Last week was a travel-for-work week. And this wasn’t just any pop-up-there-for-a-night trip. We had three nights in Chicago (a little city you may have heard of in Illinois – right on Lake Michigan) for a decently large meeting that included an awful lot of the sales team. One of the things to know about this particular group is they eat well. Very, very well. As in, there really isn’t “activity” time or “down” time or “team morale” time in these meetings – nope, all of that happens at dinner. And drinks before dinner. And cocktails in the hotel lounge after dinner. And around the lunches and twice-a-day snack selections that the hotel brought in.
You get the picture. Lots of food, is what I’m trying to say.
And then I got the list of restaurants that they had booked for dinner. Holy moly.
I’ll give you a minute to click through those links and check those places out. They are no joke, and each was amazing.
So – I had to have a plan if I didn’t want to gain 8 pounds while I was there. And so I formulated a plan. Now, there is no tension or surprise ending here – I followed my plan, and my weigh-in still showed I gained weight last week, for the first time in several weeks. But not much, and certainly not enough to get worked up about. Here’s betting it’ll get made up this week.
Without further ado, 5 strategies for keeping a foodie work trip from becoming a fitness disaster:
1) Talk freely about what is going on
One of the issues about being the fat guy in the constant state of hunger that also happens to love food and eating and food culture and everything about it is that you get known as that guy. And when you go to restaurants like this, people expect you to be that guy when ordering, including drinks, appetizers, entrees, desserts, the whole thing. My co-workers would have thought odd things, and also would have constantly been mentioning my choices (as well as offering me food), if I hadn’t been very open up front that I was being good that week. I probably got obnoxious after a while (OK – WE GET IT!), but it got the job done.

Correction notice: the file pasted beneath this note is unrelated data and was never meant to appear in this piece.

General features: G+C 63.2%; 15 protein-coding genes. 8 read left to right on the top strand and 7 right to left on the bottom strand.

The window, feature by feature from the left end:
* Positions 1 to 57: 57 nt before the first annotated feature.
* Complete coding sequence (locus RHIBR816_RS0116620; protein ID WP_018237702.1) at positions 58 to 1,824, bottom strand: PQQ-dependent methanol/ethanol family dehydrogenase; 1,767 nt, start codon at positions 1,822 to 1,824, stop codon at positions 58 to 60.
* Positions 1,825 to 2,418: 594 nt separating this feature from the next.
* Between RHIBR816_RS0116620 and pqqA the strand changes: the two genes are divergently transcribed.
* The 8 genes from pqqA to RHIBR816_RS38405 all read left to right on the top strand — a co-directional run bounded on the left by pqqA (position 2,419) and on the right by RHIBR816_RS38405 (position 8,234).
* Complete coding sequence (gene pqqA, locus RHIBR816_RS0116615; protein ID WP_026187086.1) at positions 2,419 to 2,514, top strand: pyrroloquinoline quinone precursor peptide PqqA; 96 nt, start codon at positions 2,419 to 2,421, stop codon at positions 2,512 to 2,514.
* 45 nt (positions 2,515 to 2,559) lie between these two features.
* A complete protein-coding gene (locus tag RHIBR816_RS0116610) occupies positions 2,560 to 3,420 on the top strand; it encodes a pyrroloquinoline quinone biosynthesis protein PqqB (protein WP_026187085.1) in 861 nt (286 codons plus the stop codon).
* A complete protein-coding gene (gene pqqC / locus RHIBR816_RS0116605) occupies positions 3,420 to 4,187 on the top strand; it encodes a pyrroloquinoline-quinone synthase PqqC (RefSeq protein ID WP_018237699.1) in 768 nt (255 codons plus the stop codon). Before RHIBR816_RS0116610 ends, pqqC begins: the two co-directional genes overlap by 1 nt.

2) No alcohol
Let me be clear – I have no problem with alcohol. I enjoy alcohol, though I have learned the hard way not to get carried away drinking with co-workers. But there is no moral objection here. There also isn’t really a caloric objection here. I know that alcoholic drinks have calories and sugar in them, and that they therefore are an insidious way to screw up a day’s worth of being good with food. But I’m even OK with that if I’m only having a couple of drinks. I’m willing to make it work.
No, the problem that I have with alcohol is that, once I start drinking, I lose all control around food. Get a bourbon or two in me and then just bring me all the wings. All the wings. The effect is much like that of the drinking games that are played with That Old Janx Spirit in the hyperspace ports that serve the madranite mining belts in the star system of Orion Beta – once you start to lose you’re probably going to keep losing.* So the best bet is to just not start losing and swear off the alcohol. I had one drink at the end of the night on the last night. And then immediately went to bed. No food was consumed “because the alcohol made me do it”.
3) Working out each morning, on the normal schedule, is not optional